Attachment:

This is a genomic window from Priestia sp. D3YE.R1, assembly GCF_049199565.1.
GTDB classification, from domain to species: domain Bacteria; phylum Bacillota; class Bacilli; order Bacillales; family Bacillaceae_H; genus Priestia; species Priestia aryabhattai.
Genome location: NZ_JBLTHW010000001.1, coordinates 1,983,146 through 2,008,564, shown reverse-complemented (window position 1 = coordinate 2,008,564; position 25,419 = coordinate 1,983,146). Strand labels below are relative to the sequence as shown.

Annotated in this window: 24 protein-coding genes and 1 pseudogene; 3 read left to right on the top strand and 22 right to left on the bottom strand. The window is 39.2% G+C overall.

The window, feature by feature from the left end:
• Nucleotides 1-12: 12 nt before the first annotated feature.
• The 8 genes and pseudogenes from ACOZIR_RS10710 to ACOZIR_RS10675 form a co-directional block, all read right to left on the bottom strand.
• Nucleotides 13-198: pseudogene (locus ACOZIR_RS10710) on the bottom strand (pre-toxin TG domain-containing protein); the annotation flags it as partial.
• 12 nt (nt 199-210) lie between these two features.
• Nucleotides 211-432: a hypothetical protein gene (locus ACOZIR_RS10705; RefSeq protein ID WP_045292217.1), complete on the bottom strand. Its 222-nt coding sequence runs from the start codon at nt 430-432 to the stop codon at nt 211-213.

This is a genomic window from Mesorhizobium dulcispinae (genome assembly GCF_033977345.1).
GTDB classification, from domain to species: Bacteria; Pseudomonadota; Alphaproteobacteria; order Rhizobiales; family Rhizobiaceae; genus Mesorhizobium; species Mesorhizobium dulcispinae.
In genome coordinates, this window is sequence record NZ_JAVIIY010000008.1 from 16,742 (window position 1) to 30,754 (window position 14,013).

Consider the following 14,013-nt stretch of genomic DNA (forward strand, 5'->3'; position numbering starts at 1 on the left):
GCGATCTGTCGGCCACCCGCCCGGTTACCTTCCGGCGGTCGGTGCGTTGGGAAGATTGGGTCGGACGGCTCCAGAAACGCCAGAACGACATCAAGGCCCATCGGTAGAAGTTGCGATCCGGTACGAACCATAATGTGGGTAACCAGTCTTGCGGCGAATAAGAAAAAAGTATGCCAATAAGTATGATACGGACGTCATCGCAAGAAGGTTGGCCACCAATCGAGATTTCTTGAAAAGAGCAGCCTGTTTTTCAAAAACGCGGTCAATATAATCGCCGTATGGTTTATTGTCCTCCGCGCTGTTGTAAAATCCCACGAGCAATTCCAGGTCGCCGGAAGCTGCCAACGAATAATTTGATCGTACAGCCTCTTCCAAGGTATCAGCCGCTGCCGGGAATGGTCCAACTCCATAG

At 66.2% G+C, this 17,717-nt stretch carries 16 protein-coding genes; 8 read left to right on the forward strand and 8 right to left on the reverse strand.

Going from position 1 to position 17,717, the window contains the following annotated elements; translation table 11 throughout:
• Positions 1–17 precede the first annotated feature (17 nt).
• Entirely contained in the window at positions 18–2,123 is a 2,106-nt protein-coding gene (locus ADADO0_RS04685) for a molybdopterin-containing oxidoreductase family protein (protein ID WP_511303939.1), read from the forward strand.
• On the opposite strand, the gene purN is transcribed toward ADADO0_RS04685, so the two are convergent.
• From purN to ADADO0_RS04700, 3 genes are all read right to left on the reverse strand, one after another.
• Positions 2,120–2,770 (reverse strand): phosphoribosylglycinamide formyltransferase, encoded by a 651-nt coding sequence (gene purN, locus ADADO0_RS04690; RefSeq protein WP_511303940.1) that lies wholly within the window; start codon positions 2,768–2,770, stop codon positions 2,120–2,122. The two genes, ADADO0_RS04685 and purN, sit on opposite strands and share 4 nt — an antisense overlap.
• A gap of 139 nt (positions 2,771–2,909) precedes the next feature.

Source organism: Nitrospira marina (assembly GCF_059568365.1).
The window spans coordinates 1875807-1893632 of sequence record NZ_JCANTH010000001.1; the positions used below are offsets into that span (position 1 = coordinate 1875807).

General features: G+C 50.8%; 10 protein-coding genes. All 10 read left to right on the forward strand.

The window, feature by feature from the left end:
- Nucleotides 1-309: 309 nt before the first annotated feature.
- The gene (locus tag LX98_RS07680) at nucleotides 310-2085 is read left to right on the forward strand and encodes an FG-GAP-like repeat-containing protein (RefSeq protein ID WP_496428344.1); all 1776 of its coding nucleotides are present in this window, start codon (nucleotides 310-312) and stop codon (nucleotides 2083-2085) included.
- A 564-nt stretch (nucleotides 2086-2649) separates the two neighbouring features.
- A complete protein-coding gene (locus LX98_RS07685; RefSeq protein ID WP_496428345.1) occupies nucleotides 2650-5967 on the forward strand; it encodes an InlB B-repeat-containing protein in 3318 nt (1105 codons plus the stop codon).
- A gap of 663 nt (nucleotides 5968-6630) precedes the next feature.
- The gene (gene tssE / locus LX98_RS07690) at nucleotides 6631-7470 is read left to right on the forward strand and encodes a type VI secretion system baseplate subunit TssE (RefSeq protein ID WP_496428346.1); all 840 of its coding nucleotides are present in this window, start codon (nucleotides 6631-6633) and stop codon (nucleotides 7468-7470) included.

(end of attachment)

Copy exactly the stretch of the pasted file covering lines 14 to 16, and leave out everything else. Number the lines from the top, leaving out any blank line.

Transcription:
Consider the following 14,013-nt stretch of genomic DNA (forward strand, 5'->3'; position numbering starts at 1 on the left):
GCGATCTGTCGGCCACCCGCCCGGTTACCTTCCGGCGGTCGGTGCGTTGGGAAGATTGGGTCGGACGGCTCCAGAAACGCCAGAACGACATCAAGGCCCATCGGTAGAAGTTGCGATCCGGTACGAACCATAATGTGGGTAACCAGTCTTGCGGCGAATAAGAAAAAAGTATGCCAATAAGTATGATACGGACGTCATCGCAAGAAGGTTGGCCACCAATCGAGATTTCTTGAAAAGAGCAGCCTGTTTTTCAAAAACGCGGTCAATATAATCGCCGTATGGTTTATTGTCCTCCGCGCTGTTGTAAAATCCCACGAGCAATTCCAGGTCGCCGGAAGCTGCCAACGAATAATTTGATCGTACAGCCTCTTCCAAGGTATCAGCCGCTGCCGGGAATGGTCCAACTCCATAG

At 66.2% G+C, this 17,717-nt stretch carries 16 protein-coding genes; 8 read left to right on the forward strand and 8 right to left on the reverse strand.